The bioethics of barbecue

Environmental consequences of eating mass amounts of meat


WASHINGTON, June 30 — In back yards across the United States, the 4th of July is one of the biggest meat-eating days of the year. More than 200 million Americans — three-quarters of the population — will attend or host a barbecue over the long weekend. And while some might be grilling vegetables or fish, most will chow down mass amounts of burgers, dogs, wings and ribs. And few have any awareness of the ethical and environmental consequences of being a dedicated carnivore.

Cancer, stroke, heart attacks. Ruined grasslands. Polluted streams. Hungry people who could eat the grain now fed to cattle. Care for a little guilt with that burger? Party on, omnivores!

AND THIS INDULGENCE is not limited to Independence Day. According to the U.S. Department of Agriculture, Americans lead the way in a global trend. They are eating more meat than ever before: the average American consumes nearly twice his or her weight in meat each year. The growing consumption of meat worldwide means that more people will die from heart attacks, strokes and cancers. It also means new pressures on land and water resources; more threats to the world’s forests; more water pollution; and increased greenhouse gas emissions.

Rising affluence has allowed people throughout the world to alter their diets to include more meat. Over the last decade, per capita consumption of beef, pork and chicken has doubled in the world’s poorer nations — though it is still just one-third the level in industrial nations. Nonetheless, global meat consumption remains highly concentrated. The United States and China, which contain 25 percent of the world’s population, combine to consume 35 percent of the world’s beef, over half of the world’s poultry, and 65 percent of the world’s pork. If Brazil and the European Union are included, this group — roughly 33 percent of the world’s population consumes more than 60 percent of the world’s beef, more than 70 percent of the world’s poultry, and more than 80 percent of the world’s pork.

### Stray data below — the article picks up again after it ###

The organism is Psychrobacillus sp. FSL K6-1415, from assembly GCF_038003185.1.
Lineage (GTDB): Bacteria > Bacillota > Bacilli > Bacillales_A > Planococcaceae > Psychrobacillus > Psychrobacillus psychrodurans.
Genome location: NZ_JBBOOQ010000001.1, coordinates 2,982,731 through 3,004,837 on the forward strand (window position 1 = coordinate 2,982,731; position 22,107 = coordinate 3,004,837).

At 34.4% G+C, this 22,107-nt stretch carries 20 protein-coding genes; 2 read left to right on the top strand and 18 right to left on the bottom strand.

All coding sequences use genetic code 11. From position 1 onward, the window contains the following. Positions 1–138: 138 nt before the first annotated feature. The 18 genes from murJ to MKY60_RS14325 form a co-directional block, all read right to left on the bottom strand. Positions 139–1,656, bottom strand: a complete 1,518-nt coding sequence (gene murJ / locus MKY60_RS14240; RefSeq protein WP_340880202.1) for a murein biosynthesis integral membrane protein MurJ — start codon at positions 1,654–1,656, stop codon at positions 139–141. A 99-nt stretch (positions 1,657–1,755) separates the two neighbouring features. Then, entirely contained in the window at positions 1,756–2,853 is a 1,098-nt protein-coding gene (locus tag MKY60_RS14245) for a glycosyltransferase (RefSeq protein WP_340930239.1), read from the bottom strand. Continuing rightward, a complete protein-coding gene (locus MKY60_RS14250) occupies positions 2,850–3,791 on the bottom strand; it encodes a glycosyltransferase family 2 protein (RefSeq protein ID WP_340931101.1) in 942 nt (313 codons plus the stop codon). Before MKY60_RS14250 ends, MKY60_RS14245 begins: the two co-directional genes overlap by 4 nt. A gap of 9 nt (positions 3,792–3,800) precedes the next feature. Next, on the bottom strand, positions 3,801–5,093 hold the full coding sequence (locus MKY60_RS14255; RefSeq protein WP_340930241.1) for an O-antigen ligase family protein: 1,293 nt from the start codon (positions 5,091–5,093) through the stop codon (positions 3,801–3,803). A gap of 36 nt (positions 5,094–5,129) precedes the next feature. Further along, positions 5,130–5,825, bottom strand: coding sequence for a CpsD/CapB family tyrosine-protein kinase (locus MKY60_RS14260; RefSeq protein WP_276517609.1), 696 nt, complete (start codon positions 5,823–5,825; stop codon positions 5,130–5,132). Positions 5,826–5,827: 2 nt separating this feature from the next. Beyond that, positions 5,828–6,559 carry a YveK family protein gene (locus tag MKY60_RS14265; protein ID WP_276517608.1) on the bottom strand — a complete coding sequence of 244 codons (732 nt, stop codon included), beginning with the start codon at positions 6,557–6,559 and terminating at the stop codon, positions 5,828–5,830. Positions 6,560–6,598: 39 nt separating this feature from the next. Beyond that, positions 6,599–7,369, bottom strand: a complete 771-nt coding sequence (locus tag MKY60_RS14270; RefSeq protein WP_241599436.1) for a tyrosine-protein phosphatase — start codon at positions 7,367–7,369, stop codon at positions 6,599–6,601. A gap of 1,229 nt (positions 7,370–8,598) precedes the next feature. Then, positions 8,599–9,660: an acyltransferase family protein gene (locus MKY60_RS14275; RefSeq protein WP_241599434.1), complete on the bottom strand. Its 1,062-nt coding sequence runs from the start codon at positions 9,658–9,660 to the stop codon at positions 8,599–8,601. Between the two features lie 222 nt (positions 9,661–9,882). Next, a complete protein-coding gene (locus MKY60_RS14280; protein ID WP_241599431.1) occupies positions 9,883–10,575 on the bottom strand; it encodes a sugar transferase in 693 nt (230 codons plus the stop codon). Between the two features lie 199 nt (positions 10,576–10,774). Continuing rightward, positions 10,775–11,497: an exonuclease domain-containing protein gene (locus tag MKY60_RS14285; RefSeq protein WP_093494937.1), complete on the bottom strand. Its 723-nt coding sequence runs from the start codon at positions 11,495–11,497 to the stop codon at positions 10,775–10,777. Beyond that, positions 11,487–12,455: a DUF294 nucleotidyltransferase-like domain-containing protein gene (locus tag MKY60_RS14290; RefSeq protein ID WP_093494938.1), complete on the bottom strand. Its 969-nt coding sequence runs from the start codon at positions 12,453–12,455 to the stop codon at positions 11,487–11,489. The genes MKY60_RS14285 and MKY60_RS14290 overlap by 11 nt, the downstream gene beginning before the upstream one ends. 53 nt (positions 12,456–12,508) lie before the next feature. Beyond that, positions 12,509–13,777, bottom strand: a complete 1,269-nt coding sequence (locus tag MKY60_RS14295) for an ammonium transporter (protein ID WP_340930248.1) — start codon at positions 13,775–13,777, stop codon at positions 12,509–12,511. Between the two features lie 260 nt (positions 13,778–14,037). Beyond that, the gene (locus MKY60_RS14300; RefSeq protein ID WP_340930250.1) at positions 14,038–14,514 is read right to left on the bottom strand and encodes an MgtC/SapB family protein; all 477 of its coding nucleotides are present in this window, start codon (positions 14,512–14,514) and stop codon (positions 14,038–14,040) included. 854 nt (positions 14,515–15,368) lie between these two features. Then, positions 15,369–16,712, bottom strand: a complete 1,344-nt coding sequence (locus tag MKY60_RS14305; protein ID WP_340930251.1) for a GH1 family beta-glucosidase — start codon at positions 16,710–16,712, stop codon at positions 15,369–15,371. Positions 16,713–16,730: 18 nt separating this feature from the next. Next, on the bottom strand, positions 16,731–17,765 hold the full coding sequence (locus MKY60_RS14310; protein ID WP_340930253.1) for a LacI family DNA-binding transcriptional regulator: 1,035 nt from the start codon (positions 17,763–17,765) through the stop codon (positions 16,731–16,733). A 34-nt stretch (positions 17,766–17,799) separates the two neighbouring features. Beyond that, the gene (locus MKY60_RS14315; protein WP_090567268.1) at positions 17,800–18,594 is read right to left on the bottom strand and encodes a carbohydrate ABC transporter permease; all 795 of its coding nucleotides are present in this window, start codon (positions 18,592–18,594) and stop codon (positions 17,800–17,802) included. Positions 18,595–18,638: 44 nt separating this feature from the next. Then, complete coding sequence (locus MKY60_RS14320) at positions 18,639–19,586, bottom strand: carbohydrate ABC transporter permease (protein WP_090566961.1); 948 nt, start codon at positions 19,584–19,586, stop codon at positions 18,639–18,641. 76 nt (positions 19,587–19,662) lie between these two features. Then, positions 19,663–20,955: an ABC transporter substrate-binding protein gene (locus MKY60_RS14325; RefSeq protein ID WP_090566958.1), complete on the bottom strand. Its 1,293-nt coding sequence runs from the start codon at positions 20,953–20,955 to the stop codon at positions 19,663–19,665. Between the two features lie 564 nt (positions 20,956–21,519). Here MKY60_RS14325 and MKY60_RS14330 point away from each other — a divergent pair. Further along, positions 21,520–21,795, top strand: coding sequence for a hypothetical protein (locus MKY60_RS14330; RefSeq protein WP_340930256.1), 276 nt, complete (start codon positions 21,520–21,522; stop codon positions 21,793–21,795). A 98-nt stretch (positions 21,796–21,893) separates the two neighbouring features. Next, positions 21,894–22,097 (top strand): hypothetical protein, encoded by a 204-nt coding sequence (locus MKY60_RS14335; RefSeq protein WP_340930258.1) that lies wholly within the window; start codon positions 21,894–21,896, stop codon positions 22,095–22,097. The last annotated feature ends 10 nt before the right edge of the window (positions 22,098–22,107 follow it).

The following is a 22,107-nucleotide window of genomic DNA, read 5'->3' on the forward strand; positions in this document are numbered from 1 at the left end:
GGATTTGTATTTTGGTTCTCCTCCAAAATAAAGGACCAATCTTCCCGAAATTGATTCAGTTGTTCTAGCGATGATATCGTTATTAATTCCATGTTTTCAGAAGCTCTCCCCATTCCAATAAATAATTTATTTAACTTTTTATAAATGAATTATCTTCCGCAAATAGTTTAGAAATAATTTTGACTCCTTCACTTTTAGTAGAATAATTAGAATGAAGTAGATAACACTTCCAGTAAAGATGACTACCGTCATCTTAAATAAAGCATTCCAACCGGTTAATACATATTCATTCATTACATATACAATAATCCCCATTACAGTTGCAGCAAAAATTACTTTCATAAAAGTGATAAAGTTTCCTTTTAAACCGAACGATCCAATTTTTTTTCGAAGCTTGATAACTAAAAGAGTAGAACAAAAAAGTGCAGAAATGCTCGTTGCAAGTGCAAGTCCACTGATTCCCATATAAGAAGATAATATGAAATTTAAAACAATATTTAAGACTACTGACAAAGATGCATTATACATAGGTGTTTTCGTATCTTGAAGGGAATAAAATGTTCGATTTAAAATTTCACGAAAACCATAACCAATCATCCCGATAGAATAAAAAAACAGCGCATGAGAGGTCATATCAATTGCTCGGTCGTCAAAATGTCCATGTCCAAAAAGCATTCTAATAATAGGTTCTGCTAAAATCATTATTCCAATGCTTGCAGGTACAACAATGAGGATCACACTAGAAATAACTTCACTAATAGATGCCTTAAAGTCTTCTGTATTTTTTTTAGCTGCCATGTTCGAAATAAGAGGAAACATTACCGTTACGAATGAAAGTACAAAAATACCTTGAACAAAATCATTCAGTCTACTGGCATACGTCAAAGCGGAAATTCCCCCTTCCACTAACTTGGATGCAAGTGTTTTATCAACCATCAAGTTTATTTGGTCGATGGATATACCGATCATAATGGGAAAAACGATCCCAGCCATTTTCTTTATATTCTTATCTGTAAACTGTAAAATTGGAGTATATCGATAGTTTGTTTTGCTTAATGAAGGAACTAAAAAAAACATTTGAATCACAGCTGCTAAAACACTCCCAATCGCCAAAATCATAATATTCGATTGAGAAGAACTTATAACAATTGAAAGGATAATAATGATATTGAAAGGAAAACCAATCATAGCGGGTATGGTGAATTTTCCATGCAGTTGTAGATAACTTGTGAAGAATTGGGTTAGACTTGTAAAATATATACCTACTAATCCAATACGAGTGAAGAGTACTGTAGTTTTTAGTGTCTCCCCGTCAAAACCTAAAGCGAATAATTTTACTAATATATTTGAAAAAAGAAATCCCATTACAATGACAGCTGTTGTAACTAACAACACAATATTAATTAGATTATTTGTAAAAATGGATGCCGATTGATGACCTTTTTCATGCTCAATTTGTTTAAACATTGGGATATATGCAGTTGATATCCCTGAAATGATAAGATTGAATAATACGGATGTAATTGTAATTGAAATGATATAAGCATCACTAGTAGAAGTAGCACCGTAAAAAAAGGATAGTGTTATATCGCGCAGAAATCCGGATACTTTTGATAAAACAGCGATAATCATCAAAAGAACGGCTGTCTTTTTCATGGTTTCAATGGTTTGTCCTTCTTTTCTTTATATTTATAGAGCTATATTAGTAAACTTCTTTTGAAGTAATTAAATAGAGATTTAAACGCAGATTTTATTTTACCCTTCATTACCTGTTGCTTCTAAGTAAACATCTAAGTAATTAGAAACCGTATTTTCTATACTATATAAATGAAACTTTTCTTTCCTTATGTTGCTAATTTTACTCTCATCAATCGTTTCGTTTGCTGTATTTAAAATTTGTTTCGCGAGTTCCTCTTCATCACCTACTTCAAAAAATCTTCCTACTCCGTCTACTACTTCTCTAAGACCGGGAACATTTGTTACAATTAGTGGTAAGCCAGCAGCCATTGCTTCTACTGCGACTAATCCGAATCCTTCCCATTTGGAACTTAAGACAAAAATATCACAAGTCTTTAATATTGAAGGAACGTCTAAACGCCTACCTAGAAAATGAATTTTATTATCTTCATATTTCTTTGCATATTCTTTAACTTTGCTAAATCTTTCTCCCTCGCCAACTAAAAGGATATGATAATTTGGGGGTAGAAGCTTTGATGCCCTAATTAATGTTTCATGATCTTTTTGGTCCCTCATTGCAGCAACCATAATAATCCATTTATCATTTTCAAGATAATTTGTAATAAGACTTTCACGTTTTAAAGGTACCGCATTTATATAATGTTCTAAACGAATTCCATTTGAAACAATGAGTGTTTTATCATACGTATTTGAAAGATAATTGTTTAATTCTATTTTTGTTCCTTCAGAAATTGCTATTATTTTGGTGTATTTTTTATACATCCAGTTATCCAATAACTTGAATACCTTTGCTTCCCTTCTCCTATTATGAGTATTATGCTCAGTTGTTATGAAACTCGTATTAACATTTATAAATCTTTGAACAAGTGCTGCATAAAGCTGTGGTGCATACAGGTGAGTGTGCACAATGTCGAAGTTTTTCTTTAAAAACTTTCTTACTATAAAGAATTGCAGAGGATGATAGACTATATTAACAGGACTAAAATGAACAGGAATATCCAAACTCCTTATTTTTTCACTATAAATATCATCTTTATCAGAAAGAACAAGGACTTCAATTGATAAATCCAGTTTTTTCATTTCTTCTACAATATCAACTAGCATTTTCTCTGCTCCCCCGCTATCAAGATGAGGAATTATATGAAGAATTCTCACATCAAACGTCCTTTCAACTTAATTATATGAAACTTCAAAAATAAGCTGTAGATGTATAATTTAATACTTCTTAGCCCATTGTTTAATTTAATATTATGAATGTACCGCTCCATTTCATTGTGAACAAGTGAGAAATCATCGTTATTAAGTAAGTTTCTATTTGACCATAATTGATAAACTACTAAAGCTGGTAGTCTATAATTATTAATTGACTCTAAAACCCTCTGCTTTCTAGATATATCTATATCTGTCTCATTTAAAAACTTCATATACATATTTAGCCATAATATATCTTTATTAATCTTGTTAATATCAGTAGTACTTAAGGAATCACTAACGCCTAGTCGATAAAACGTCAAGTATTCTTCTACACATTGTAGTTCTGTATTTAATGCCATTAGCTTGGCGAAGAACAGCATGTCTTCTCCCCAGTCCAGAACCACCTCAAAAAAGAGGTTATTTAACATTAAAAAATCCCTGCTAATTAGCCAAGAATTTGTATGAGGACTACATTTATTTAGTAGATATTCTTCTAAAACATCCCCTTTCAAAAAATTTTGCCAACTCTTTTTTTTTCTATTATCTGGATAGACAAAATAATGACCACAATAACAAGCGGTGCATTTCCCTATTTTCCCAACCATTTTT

Today, our planet is home to nearly 1 billion pigs, 1.3 billion cows, 1.8 billion sheep and goats, and 13.5 billion chickens — more than two chickens for each man, woman and child on the planet. We have altered vast ecosystems and devoted massive resources to support the world’s burgeoning livestock herds. These animals need to be fed. They need water to survive. If they are ranged, they need land. And these animals produce enormous quantities of waste. The ecological footprint of meat production is deep and wide, and ranges from forest destruction in Central and South America for ranching to suppression of native predators and competitors in the United States.

Nearly one-quarter of the world’s meat, primarily beef and mutton, depends on a natural ecosystem — rangelands. Yet, as overgrazing becomes the norm in much of the world, rangelands are being pushed beyond their limits. The meat that does not come from rangelands depends on grain. In a world where the anti-hunger group Bread for the World estimates that one in every six people goes hungry each day, the politics of meat consumption are increasingly heated, since meat production is an inefficient use of grain — the grain is used much more efficiently when consumed directly by humans. Meat production depends on feeding nearly 40 percent of the world’s grain to animals, creating competition for grain between affluent meat eaters and the world’s poor.   One 50,000-acre hog farm under construction in Utah will produce more waste than the city of Los Angeles.

Seven kilograms of grain are required to produce 1 kilogram of beef; the conversion is 4-to-1 for pork and 2-to-1 for poultry. Each kilogram of meat represents several kilograms of grain that could be consumed directly by humans, not to mention the water and farmland required to grow the grain. To put this in concrete terms, the beef in a Big Mac represents enough wheat to produce five loaves of bread.